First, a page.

24 And Mephibosheth the son of Saul came down to meet the king. He had neither taken care of his feet nor trimmed his beard nor washed his clothes, from the day the king departed until the day he came back in safety. 25 And when he came to Jerusalem to meet the king, the king said to him, “Why did you not go with me, Mephibosheth?” 26 He answered, “My lord, O king, my servant deceived me, for your servant said to him, ‘I will saddle a donkey for myself, that I may ride on it and go with the king.’ For your servant is lame. 27 He has slandered your servant to my lord the king. But my lord the king is like the angel of God; do therefore what seems good to you. 28 For all my father's house were but men doomed to death before my lord the king, but you set your servant among those who eat at your table. What further right have I, then, to cry to the king?” 29 And the king said to him, “Why speak any more of your affairs? I have decided: you and Ziba shall divide the land.” 30 And Mephibosheth said to the king, “Oh, let him take it all, since my lord the king has come safely home.”

31 Now Barzillai the Gileadite had come down from Rogelim, and he went on with the king to the Jordan, to escort him over the Jordan. 32 Barzillai was a very aged man, eighty years old. He had provided the king with food while he stayed at Mahanaim, for he was a very wealthy man. 33 And the king said to Barzillai, “Come over with me, and I will provide for you with me in Jerusalem.” 34 But Barzillai said to the king, “How many years have I still to live, that I should go up with the king to Jerusalem? 35 I am this day eighty years old. Can I discern what is pleasant and what is not? Can your servant taste what he eats or what he drinks? Can I still listen to the voice of singing men and singing women? Why then should your servant be an added burden to my lord the king? 36 Your servant will go a little way over the Jordan with the king. Why should the king repay me with such a reward? 37 Please let your servant return, that I may die in my own city near the grave of my father and my mother. But here is your servant Chimham. Let him go over with my lord the king, and do for him whatever seems good to you.” 38 And the king answered, “Chimham shall go over with me, and I will do for him whatever seems good to you, and all that you desire of me I will do for you.” 39 Then all the people went over the Jordan, and the king went over. And the king kissed Barzillai and blessed him, and he returned to his own home. 40 The king went on to Gilgal, and Chimham went on with him. All the people of Judah, and also half the people of Israel, brought the king on his way.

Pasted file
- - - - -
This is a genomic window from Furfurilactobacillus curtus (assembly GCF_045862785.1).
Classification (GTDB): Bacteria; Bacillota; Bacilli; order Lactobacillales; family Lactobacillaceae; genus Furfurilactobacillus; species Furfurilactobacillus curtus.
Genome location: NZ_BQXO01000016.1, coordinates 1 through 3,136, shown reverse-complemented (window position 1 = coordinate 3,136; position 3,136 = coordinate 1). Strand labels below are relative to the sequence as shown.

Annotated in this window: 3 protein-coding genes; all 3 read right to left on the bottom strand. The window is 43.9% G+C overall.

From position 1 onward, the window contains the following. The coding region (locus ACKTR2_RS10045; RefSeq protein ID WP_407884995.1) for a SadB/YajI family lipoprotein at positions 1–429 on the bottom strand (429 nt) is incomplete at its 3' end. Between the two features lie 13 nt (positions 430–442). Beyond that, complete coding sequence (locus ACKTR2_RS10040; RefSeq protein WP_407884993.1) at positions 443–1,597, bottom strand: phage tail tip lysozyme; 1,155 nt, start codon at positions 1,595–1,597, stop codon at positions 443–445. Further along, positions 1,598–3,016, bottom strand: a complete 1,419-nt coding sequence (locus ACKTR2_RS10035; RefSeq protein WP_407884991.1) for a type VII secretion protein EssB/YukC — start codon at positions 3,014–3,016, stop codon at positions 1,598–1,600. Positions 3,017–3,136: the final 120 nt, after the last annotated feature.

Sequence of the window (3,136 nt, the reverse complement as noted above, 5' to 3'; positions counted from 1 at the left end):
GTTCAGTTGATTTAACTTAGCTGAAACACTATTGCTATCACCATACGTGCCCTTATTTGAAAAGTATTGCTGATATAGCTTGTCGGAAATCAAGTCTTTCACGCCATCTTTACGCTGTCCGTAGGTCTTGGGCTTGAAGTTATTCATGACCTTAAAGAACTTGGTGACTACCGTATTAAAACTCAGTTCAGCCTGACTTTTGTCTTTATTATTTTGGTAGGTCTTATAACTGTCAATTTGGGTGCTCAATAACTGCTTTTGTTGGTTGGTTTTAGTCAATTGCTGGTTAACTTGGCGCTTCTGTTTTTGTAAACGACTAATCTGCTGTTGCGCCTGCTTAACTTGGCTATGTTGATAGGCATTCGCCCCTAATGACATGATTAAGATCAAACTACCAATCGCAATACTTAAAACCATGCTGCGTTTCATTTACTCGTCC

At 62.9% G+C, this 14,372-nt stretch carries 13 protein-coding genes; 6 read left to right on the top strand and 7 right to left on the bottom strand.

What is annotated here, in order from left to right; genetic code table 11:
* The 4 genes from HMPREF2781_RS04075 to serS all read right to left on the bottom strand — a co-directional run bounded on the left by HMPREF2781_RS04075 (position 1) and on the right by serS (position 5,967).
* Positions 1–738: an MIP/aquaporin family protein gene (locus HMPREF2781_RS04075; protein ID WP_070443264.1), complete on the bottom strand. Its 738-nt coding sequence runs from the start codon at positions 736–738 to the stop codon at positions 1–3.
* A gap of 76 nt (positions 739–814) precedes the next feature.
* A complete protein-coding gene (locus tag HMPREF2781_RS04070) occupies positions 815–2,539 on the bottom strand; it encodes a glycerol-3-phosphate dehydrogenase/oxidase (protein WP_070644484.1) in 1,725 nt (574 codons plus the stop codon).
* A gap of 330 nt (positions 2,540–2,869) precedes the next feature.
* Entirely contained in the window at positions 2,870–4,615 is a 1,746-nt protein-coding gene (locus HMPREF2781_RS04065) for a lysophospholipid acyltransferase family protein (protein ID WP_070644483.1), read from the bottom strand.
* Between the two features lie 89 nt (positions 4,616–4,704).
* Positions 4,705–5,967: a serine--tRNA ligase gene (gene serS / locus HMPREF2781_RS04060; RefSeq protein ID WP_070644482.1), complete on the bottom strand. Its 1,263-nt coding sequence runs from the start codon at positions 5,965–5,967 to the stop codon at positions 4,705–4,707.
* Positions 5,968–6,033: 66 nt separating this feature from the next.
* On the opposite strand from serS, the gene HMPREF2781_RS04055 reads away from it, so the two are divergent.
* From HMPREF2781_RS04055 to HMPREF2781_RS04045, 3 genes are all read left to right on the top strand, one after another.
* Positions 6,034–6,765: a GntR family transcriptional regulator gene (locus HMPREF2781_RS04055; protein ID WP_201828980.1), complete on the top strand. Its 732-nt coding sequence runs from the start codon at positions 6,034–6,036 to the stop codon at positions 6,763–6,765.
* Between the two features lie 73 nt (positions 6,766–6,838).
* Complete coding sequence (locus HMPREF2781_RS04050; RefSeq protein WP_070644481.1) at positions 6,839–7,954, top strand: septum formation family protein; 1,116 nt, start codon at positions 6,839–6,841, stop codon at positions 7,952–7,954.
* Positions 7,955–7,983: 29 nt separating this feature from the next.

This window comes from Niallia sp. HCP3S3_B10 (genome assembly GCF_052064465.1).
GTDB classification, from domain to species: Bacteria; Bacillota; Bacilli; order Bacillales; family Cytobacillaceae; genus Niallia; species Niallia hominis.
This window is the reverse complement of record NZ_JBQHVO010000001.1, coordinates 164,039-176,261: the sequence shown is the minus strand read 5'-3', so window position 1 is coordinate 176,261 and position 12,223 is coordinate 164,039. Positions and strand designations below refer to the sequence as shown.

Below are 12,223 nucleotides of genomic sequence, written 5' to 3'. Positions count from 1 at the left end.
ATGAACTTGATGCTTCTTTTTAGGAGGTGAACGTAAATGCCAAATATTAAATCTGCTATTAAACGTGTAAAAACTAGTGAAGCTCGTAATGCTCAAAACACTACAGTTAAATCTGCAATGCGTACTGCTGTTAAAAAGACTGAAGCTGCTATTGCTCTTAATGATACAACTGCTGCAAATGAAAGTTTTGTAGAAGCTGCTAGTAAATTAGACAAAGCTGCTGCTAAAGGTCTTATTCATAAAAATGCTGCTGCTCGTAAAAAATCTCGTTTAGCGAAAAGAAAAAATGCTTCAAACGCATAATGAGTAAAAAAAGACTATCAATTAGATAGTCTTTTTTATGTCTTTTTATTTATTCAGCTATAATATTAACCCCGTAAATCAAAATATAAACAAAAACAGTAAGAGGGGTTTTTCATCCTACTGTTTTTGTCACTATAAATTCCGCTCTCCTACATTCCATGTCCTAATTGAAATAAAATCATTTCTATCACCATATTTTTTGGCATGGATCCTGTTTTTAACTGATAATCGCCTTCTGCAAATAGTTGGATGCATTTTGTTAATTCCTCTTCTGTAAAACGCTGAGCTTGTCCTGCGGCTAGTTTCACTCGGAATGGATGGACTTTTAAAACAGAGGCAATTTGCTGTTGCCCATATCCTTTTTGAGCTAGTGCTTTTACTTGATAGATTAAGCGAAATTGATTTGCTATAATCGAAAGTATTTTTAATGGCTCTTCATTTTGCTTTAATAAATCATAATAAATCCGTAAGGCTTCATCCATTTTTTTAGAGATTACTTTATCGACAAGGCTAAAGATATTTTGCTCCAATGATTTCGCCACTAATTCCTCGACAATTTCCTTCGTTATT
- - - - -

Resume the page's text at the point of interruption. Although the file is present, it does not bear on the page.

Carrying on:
41 Then all the men of Israel came to the king and said to the king, “Why have our brothers the men of Judah stolen you away and brought the king and his household over the Jordan, and all David's men with him?” 42 All the men of Judah answered the men of Israel, “Because the king is our close relative. Why then are you angry over this matter? Have we eaten at all at the king's expense? Or has he given us any gift?” 43 And the men of Israel answered the men of Judah, “We have ten shares in the king, and in David also we have more than you. Why then did you despise us? Were we not the first to speak of bringing back our king?” But the words of the men of Judah were fiercer than the words of the men of Israel. (ESV)